19. Drill-down on segmentation analysis activities 19

  20. Update on Workflow Engine for the Compute Services • allows users to create their own workflows and facilitates sharing and re-using of workflows. • has a good interface for capture of the provenance of data. • ability to work across different platforms (Linux, OSX, and Windows). • easy access to a geographically distributed set of data repositories, computing resources, and workflow libraries. • robust graphical interface. • can operate on data stored in a variety of formats, locally and over the internet (APIs, Web RESTful interfaces, SOAP, etc…). • directly interfaces to R, MATLAB, ImageJ, (or other viewers). • ability to create new components or wrap existing components from other programs (e.g., C programs) for use within the workflow. • provides extensive documentation. • grid-based approaches to distributed computation. Supported by Taverna Could also be done in Taverna, but already supported in Kepler 20

  21. Taverna and Kepler… Two powerful suites for workflow management. However, Kepler improves Taverna by: • grid-based approaches to distributed computation. • directly interfaces to MATLAB, ImageJ, (or other viewers). • ability to wrap existing components from other programs (e.g., C programs) for use within the workflow. • provides extensive documentation. …go to demo 21

  22. 22

  23. Value proposition of QI-Bench • Efficiently collect and exploit evidence establishing standards for optimized quantitative imaging: • Users want confidence in the read-outs • Pharma wants to use them as endpoints • Device/SW companies want to market products that produce them without huge costs • Public wants to trust the decisions that they contribute to • By providing a verification framework to develop precompetitive specifications and support test harnesses to curate and utilize reference data • Doing so as an accessible and open resource facilitates collaboration among diverse stakeholders 23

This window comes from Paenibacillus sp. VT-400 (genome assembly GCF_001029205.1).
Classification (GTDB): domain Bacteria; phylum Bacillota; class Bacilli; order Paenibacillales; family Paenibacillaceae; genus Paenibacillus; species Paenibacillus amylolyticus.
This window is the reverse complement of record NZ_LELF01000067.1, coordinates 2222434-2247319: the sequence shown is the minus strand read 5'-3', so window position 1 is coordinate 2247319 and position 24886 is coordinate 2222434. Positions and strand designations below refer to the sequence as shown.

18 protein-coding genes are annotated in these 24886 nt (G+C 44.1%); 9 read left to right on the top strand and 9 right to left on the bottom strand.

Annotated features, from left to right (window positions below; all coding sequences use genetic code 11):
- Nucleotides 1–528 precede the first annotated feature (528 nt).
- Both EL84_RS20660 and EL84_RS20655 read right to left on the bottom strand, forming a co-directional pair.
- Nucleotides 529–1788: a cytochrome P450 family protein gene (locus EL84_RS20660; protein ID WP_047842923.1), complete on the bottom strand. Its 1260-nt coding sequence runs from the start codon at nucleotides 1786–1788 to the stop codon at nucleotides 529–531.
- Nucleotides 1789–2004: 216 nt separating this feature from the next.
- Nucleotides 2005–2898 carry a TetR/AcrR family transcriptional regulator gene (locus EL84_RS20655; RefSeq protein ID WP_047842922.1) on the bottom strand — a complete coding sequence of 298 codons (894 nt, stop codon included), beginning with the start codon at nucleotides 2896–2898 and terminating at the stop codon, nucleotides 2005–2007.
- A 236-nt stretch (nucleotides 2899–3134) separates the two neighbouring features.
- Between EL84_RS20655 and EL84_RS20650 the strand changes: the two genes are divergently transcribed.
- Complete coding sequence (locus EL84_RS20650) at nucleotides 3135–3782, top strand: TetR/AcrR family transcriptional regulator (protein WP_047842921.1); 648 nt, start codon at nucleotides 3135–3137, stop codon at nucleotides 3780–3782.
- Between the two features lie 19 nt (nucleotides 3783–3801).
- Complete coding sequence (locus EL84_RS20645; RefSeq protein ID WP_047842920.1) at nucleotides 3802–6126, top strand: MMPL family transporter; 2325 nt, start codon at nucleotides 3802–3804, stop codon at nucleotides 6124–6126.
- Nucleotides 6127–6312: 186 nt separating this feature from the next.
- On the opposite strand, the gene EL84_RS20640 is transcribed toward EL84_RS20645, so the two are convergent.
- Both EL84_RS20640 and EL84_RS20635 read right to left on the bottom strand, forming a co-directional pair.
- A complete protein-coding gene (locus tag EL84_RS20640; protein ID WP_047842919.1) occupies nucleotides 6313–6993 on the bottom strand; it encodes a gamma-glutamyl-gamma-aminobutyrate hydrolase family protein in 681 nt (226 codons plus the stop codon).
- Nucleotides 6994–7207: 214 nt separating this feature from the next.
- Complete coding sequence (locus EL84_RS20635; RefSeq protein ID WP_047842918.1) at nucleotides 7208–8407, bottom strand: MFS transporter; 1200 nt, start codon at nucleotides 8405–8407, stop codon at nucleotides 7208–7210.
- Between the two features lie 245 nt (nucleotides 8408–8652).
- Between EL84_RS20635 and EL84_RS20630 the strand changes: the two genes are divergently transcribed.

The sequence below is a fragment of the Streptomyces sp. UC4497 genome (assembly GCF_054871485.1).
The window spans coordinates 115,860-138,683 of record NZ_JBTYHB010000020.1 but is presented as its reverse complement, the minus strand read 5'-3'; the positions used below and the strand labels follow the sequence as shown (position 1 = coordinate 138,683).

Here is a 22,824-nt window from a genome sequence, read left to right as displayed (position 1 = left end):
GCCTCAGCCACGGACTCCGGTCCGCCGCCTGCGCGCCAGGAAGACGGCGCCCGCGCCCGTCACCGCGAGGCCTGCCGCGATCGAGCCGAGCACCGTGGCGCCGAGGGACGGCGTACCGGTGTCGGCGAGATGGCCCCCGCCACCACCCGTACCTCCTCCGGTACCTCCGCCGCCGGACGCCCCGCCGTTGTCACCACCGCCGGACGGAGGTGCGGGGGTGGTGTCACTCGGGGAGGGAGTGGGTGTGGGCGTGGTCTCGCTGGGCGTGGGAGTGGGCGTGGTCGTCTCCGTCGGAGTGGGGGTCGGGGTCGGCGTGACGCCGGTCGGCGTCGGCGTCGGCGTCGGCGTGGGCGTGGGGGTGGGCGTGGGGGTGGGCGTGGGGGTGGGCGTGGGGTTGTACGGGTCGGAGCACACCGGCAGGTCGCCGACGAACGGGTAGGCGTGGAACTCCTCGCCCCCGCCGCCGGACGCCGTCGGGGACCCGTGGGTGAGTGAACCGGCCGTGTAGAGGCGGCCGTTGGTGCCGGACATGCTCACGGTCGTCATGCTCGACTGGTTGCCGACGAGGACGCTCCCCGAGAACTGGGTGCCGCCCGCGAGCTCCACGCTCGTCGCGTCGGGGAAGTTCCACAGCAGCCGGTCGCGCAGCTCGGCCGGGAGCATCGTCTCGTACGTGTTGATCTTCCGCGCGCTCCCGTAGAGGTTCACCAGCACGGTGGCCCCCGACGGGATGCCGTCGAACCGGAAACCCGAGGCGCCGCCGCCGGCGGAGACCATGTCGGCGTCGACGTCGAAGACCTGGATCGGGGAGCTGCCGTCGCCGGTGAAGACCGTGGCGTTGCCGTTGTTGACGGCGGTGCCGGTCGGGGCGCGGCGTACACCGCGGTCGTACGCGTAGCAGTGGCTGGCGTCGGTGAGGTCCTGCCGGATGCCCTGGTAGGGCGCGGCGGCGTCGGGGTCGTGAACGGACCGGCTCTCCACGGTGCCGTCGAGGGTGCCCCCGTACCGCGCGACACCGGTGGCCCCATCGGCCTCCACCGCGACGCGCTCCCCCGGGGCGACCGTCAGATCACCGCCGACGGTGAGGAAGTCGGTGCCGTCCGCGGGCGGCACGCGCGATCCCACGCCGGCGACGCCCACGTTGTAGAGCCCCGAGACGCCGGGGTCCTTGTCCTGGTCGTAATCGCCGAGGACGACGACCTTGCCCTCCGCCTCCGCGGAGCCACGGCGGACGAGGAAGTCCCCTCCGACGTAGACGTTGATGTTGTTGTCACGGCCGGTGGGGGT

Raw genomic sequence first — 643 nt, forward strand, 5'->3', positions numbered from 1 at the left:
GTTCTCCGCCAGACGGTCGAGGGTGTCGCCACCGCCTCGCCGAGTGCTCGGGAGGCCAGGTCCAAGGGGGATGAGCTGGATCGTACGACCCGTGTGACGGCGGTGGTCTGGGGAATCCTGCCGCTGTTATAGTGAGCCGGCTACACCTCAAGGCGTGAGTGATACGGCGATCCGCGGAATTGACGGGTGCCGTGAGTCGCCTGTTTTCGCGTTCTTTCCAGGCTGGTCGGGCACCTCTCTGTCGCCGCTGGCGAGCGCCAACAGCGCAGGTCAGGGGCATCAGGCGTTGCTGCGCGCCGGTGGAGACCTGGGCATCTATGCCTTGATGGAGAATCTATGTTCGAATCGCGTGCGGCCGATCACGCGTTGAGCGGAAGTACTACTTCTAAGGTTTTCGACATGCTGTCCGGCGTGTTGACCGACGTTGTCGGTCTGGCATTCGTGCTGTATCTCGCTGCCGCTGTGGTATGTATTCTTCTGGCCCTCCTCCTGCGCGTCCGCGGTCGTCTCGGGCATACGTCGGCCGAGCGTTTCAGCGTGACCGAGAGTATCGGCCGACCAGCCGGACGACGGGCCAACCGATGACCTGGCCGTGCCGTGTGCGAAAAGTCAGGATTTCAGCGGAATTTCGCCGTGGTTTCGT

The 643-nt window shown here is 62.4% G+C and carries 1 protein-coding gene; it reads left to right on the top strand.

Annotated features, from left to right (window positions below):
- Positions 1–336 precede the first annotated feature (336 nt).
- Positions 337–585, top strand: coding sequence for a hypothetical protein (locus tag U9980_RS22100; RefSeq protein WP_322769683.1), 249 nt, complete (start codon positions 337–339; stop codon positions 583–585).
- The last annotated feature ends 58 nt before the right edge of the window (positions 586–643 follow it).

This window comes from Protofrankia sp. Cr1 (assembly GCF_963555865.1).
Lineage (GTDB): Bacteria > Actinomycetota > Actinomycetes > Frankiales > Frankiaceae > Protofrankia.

24. Summary:QI-Bench Contributions • We make it practical to increase the magnitude of data for increased statistical significance. • We provide practical means to grapple with massive data sets. • We address the problem of efficient use of resources to assess limits of generalizability. • We make formal specification accessible to diverse groups of experts that are not skilled or interested in knowledge engineering. • We map both medical as well as technical domain expertise into representations well suited to emerging capabilities of the semantic web. • We enable a mechanism to assess compliance with standards or requirements within specific contexts for use. • We take a “toolbox” approach to statistical analysis. • We provide the capability in a manner which is accessible to varying levels of collaborative models, from individual companies or institutions to larger consortia or public-private partnerships to fully open public access. 24

  25. QI-BenchStructure / Acknowledgements • Prime: BBMSC (Andrew Buckler, Gary Wernsing, Mike Sperling, Matt Ouellette, Kjell Johnson, Jovanna Danagoulian) • Co-Investigators • Kitware (Rick Avila, Patrick Reynolds, JulienJomier, Mike Grauer) • Stanford (David Paik) • Financial support as well as technical content: NIST (Mary Brady, Alden Dima, John Lu) • Collaborators / Colleagues / Idea Contributors • Georgetown (Baris Suzek) • FDA (Nick Petrick, Marios Gavrielides) • UMD (Eliot Siegel, Joe Chen, Ganesh Saiprasad, Yelena Yesha) • Northwestern (Pat Mongkolwat) • UCLA (Grace Kim) • VUmc (Otto Hoekstra) • Industry • Pharma: Novartis (Stefan Baumann), Merck (Richard Baumgartner) • Device/Software: Definiens, Median, Intio, GE, Siemens, Mevis, Claron Technologies, … • Coordinating Programs • RSNA QIBA (e.g., Dan Sullivan, Binsheng Zhao) • Under consideration: CTMM TraIT (Andre Dekker, JeroenBelien) 25